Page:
• Made up of 3 primary ligaments:
    • Gastrocolic
    • Gastrosplenic
    • Gastrophrenic

Lesser omentum:

  • Structure: double layer of peritoneum
  • Location: extends from the liver to the lesser curvature of the stomach and the proximal portion of the duodenum
  • Made up of 2 primary ligaments:
    • Hepatogastric ligament
    • Hepatoduodenal ligament
Lesser omentum and Omental foramen in situ

Lesser omentum and omental foramen in situ

Image by Lecturio.

Compartments of the Peritoneal Cavity

Overview

The peritoneal cavity is divided into several different compartments by the omenta and transverse mesocolon:

  • Greater sac:
    • Anterior portion of the cavity
    • Further subdivided into:
      • Supracolic compartment
      • Infracolic compartment
  • Lesser sac:
    • Located in the upper posterior portion of the abdomen
    • Communicates with the greater sac via the epiploic foramen, located on the free edge of the lesser omentum
A sagittal section through the abdomen depicting the greater and lesser sacs

A sagittal section through the abdomen depicting the greater and lesser sacs:
The greater sac is outlined in green, and the lesser sac is outlined in blue.

Image by Lecturio.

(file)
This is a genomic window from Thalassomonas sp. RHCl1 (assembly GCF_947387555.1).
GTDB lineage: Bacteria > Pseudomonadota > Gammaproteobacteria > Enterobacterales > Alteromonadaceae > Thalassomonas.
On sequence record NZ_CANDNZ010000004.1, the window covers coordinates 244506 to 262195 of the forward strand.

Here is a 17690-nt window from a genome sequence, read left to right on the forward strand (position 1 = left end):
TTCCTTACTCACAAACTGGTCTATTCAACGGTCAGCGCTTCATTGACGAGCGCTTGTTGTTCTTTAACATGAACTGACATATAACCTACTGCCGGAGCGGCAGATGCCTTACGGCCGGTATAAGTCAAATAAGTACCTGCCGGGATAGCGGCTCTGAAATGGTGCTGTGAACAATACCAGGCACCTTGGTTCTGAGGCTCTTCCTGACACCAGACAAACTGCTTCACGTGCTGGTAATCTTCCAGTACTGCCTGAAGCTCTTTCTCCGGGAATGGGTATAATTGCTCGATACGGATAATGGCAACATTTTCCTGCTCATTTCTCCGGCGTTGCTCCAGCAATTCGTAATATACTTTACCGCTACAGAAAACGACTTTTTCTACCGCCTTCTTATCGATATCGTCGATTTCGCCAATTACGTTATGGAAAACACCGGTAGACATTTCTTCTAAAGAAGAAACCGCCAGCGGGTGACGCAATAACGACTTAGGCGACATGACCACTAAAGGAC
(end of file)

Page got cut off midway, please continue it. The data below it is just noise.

Greater sac

The greater sac is divided into 2 compartments by the transverse mesocolon.

  • Supracolic compartment:
    • Lies above the transverse mesocolon
    • Contains:
      • Stomach
      • Liver
      • Spleen
  • Infracolic compartment:
    • Lies below the transverse mesocolon 
    • Contains:
      • Small intestine
      • Ascending colon
      • Descending colon
    • Can be further subdivided into right and left halves by the mesentery of the small intestine
  • Supracolic and infracolic compartments communicate freely via the paracolic gutters.

Lesser sac

The lesser sac is also known as the omental bursa. 

  • Anatomic margins: 
    • Anterior: 
      • Lesser omentum
      • Stomach
    • Posterior: 
      • Pancreas
      • Left kidney and adrenal gland
    • Inferior: greater omentum
    • Superior and medial: liver
    • Lateral: spleen
  • Connected to the greater sac through the epiploic foramen
  • Boundaries of the epiploic foramen: 
    • Hepatoduodenal ligament (containing the portal triad) anteriorly
    • Inferior vena cava posteriorly
    • Caudate lobe of the liver superiorly
    • 1st part of the duodenum inferiorly

Neurovasculature

Table: Neurovasculature of the peritoneum
Parietal peritoneumVisceral peritoneum
Arterial supply From the abdominal wall vasculature Superior and inferior mesenteric arteries